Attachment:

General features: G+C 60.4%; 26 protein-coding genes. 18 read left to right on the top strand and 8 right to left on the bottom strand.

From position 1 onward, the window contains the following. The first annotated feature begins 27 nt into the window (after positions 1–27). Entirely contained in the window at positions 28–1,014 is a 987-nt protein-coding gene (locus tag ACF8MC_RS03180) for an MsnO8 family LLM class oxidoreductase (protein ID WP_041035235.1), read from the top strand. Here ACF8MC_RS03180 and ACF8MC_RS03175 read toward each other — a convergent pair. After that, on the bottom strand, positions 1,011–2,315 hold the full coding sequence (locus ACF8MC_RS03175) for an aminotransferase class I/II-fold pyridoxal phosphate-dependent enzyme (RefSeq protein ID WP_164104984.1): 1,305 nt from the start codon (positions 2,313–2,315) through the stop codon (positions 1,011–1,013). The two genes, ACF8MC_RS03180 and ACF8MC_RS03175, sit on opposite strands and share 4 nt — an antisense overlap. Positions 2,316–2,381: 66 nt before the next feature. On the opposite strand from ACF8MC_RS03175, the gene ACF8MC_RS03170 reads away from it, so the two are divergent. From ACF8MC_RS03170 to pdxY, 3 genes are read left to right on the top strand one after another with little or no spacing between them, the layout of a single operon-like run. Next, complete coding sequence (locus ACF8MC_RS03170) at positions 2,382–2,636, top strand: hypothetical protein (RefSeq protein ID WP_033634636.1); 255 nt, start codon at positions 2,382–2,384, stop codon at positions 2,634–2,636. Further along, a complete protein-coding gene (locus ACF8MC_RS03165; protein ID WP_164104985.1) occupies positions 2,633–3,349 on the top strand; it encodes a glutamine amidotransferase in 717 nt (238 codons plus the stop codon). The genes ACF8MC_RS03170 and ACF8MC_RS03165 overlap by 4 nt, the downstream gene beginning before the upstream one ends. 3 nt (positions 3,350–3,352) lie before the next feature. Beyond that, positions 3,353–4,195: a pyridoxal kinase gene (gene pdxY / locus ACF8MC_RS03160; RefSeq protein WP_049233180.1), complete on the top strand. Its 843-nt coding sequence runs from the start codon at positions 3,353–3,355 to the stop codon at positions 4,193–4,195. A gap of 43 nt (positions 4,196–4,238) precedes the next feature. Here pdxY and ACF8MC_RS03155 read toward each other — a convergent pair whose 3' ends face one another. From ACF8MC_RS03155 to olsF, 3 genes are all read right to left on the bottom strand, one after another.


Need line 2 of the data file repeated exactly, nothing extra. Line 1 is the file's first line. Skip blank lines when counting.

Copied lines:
From position 1 onward, the window contains the following. The first annotated feature begins 27 nt into the window (after positions 1–27). Entirely contained in the window at positions 28–1,014 is a 987-nt protein-coding gene (locus tag ACF8MC_RS03180) for an MsnO8 family LLM class oxidoreductase (protein ID WP_041035235.1), read from the top strand. Here ACF8MC_RS03180 and ACF8MC_RS03175 read toward each other — a convergent pair. After that, on the bottom strand, positions 1,011–2,315 hold the full coding sequence (locus ACF8MC_RS03175) for an aminotransferase class I/II-fold pyridoxal phosphate-dependent enzyme (RefSeq protein ID WP_164104984.1): 1,305 nt from the start codon (positions 2,313–2,315) through the stop codon (positions 1,011–1,013). The two genes, ACF8MC_RS03180 and ACF8MC_RS03175, sit on opposite strands and share 4 nt — an antisense overlap. Positions 2,316–2,381: 66 nt before the next feature. On the opposite strand from ACF8MC_RS03175, the gene ACF8MC_RS03170 reads away from it, so the two are divergent. From ACF8MC_RS03170 to pdxY, 3 genes are read left to right on the top strand one after another with little or no spacing between them, the layout of a single operon-like run. Next, complete coding sequence (locus ACF8MC_RS03170) at positions 2,382–2,636, top strand: hypothetical protein (RefSeq protein ID WP_033634636.1); 255 nt, start codon at positions 2,382–2,384, stop codon at positions 2,634–2,636. Further along, a complete protein-coding gene (locus ACF8MC_RS03165; protein ID WP_164104985.1) occupies positions 2,633–3,349 on the top strand; it encodes a glutamine amidotransferase in 717 nt (238 codons plus the stop codon). The genes ACF8MC_RS03170 and ACF8MC_RS03165 overlap by 4 nt, the downstream gene beginning before the upstream one ends. 3 nt (positions 3,350–3,352) lie before the next feature. Beyond that, positions 3,353–4,195: a pyridoxal kinase gene (gene pdxY / locus ACF8MC_RS03160; RefSeq protein WP_049233180.1), complete on the top strand. Its 843-nt coding sequence runs from the start codon at positions 3,353–3,355 to the stop codon at positions 4,193–4,195. A gap of 43 nt (positions 4,196–4,238) precedes the next feature. Here pdxY and ACF8MC_RS03155 read toward each other — a convergent pair whose 3' ends face one another. From ACF8MC_RS03155 to olsF, 3 genes are all read right to left on the bottom strand, one after another.